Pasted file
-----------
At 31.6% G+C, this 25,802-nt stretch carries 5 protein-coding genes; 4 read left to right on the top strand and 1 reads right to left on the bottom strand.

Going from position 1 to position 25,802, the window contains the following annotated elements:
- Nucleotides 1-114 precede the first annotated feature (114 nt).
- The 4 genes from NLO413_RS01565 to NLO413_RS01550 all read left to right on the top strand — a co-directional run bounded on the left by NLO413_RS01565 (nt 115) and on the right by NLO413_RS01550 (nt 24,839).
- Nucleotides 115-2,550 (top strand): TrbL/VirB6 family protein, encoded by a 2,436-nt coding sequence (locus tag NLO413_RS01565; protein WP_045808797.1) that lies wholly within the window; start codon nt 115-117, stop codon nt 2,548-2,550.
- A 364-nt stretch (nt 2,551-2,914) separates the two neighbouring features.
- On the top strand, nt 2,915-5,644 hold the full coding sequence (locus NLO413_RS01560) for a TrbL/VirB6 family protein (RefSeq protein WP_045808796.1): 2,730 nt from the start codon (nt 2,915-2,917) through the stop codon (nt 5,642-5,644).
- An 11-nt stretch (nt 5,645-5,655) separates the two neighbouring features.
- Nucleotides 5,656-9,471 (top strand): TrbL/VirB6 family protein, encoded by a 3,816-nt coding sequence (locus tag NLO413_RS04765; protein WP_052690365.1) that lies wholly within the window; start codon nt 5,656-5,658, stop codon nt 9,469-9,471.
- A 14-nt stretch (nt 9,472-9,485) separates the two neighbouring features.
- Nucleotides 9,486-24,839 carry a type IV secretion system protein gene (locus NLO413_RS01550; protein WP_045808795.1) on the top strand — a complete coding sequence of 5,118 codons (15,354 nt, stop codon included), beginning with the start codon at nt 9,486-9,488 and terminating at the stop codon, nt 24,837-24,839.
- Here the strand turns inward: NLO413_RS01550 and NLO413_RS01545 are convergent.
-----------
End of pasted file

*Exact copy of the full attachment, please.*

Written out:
At 31.6% G+C, this 25,802-nt stretch carries 5 protein-coding genes; 4 read left to right on the top strand and 1 reads right to left on the bottom strand.

Going from position 1 to position 25,802, the window contains the following annotated elements:
- Nucleotides 1-114 precede the first annotated feature (114 nt).
- The 4 genes from NLO413_RS01565 to NLO413_RS01550 all read left to right on the top strand — a co-directional run bounded on the left by NLO413_RS01565 (nt 115) and on the right by NLO413_RS01550 (nt 24,839).
- Nucleotides 115-2,550 (top strand): TrbL/VirB6 family protein, encoded by a 2,436-nt coding sequence (locus tag NLO413_RS01565; protein WP_045808797.1) that lies wholly within the window; start codon nt 115-117, stop codon nt 2,548-2,550.
- A 364-nt stretch (nt 2,551-2,914) separates the two neighbouring features.
- On the top strand, nt 2,915-5,644 hold the full coding sequence (locus NLO413_RS01560) for a TrbL/VirB6 family protein (RefSeq protein WP_045808796.1): 2,730 nt from the start codon (nt 2,915-2,917) through the stop codon (nt 5,642-5,644).
- An 11-nt stretch (nt 5,645-5,655) separates the two neighbouring features.
- Nucleotides 5,656-9,471 (top strand): TrbL/VirB6 family protein, encoded by a 3,816-nt coding sequence (locus tag NLO413_RS04765; protein WP_052690365.1) that lies wholly within the window; start codon nt 5,656-5,658, stop codon nt 9,469-9,471.
- A 14-nt stretch (nt 9,472-9,485) separates the two neighbouring features.
- Nucleotides 9,486-24,839 carry a type IV secretion system protein gene (locus NLO413_RS01550; protein WP_045808795.1) on the top strand — a complete coding sequence of 5,118 codons (15,354 nt, stop codon included), beginning with the start codon at nt 9,486-9,488 and terminating at the stop codon, nt 24,837-24,839.
- Here the strand turns inward: NLO413_RS01550 and NLO413_RS01545 are convergent.